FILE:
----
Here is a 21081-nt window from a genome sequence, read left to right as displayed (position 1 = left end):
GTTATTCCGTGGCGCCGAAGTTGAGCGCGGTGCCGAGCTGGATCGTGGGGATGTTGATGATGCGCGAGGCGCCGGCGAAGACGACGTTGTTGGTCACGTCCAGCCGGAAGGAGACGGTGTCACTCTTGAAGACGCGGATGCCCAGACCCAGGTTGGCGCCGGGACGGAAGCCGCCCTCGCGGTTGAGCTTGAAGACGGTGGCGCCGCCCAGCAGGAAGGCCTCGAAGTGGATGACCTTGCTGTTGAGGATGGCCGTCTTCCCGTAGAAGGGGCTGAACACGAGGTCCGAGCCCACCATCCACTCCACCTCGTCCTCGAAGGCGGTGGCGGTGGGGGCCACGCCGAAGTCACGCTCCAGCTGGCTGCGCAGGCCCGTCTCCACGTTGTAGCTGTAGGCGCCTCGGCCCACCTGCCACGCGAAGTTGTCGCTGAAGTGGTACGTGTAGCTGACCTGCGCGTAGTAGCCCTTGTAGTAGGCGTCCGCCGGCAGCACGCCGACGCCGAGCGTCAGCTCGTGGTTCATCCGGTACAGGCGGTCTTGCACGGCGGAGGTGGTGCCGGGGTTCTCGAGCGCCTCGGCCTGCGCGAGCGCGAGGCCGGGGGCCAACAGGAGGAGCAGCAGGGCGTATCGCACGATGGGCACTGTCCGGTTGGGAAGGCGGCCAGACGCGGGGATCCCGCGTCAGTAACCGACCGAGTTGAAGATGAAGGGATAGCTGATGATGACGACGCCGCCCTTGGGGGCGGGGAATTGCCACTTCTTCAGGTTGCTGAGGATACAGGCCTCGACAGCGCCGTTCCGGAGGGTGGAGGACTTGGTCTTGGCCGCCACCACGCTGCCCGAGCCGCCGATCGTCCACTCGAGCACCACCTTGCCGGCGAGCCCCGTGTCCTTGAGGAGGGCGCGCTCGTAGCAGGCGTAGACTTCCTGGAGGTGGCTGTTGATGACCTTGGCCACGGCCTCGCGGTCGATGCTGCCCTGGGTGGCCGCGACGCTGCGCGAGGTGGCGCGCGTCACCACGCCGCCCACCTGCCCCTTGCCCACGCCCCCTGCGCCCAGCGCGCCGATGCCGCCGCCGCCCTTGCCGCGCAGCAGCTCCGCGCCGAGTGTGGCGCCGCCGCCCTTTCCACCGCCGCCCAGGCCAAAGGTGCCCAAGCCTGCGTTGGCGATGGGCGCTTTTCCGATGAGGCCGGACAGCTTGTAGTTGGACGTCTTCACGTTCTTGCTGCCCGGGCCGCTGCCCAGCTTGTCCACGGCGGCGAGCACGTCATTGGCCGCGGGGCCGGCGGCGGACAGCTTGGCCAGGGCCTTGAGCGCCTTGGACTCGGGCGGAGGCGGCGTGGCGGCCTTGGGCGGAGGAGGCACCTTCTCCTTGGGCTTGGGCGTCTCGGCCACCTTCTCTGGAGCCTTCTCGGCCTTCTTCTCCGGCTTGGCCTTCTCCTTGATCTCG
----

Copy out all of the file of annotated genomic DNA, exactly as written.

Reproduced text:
Here is a 21081-nt window from a genome sequence, read left to right as displayed (position 1 = left end):
GTTATTCCGTGGCGCCGAAGTTGAGCGCGGTGCCGAGCTGGATCGTGGGGATGTTGATGATGCGCGAGGCGCCGGCGAAGACGACGTTGTTGGTCACGTCCAGCCGGAAGGAGACGGTGTCACTCTTGAAGACGCGGATGCCCAGACCCAGGTTGGCGCCGGGACGGAAGCCGCCCTCGCGGTTGAGCTTGAAGACGGTGGCGCCGCCCAGCAGGAAGGCCTCGAAGTGGATGACCTTGCTGTTGAGGATGGCCGTCTTCCCGTAGAAGGGGCTGAACACGAGGTCCGAGCCCACCATCCACTCCACCTCGTCCTCGAAGGCGGTGGCGGTGGGGGCCACGCCGAAGTCACGCTCCAGCTGGCTGCGCAGGCCCGTCTCCACGTTGTAGCTGTAGGCGCCTCGGCCCACCTGCCACGCGAAGTTGTCGCTGAAGTGGTACGTGTAGCTGACCTGCGCGTAGTAGCCCTTGTAGTAGGCGTCCGCCGGCAGCACGCCGACGCCGAGCGTCAGCTCGTGGTTCATCCGGTACAGGCGGTCTTGCACGGCGGAGGTGGTGCCGGGGTTCTCGAGCGCCTCGGCCTGCGCGAGCGCGAGGCCGGGGGCCAACAGGAGGAGCAGCAGGGCGTATCGCACGATGGGCACTGTCCGGTTGGGAAGGCGGCCAGACGCGGGGATCCCGCGTCAGTAACCGACCGAGTTGAAGATGAAGGGATAGCTGATGATGACGACGCCGCCCTTGGGGGCGGGGAATTGCCACTTCTTCAGGTTGCTGAGGATACAGGCCTCGACAGCGCCGTTCCGGAGGGTGGAGGACTTGGTCTTGGCCGCCACCACGCTGCCCGAGCCGCCGATCGTCCACTCGAGCACCACCTTGCCGGCGAGCCCCGTGTCCTTGAGGAGGGCGCGCTCGTAGCAGGCGTAGACTTCCTGGAGGTGGCTGTTGATGACCTTGGCCACGGCCTCGCGGTCGATGCTGCCCTGGGTGGCCGCGACGCTGCGCGAGGTGGCGCGCGTCACCACGCCGCCCACCTGCCCCTTGCCCACGCCCCCTGCGCCCAGCGCGCCGATGCCGCCGCCGCCCTTGCCGCGCAGCAGCTCCGCGCCGAGTGTGGCGCCGCCGCCCTTTCCACCGCCGCCCAGGCCAAAGGTGCCCAAGCCTGCGTTGGCGATGGGCGCTTTTCCGATGAGGCCGGACAGCTTGTAGTTGGACGTCTTCACGTTCTTGCTGCCCGGGCCGCTGCCCAGCTTGTCCACGGCGGCGAGCACGTCATTGGCCGCGGGGCCGGCGGCGGACAGCTTGGCCAGGGCCTTGAGCGCCTTGGACTCGGGCGGAGGCGGCGTGGCGGCCTTGGGCGGAGGAGGCACCTTCTCCTTGGGCTTGGGCGTCTCGGCCACCTTCTCTGGAGCCTTCTCGGCCTTCTTCTCCGGCTTGGCCTTCTCCTTGATCTCG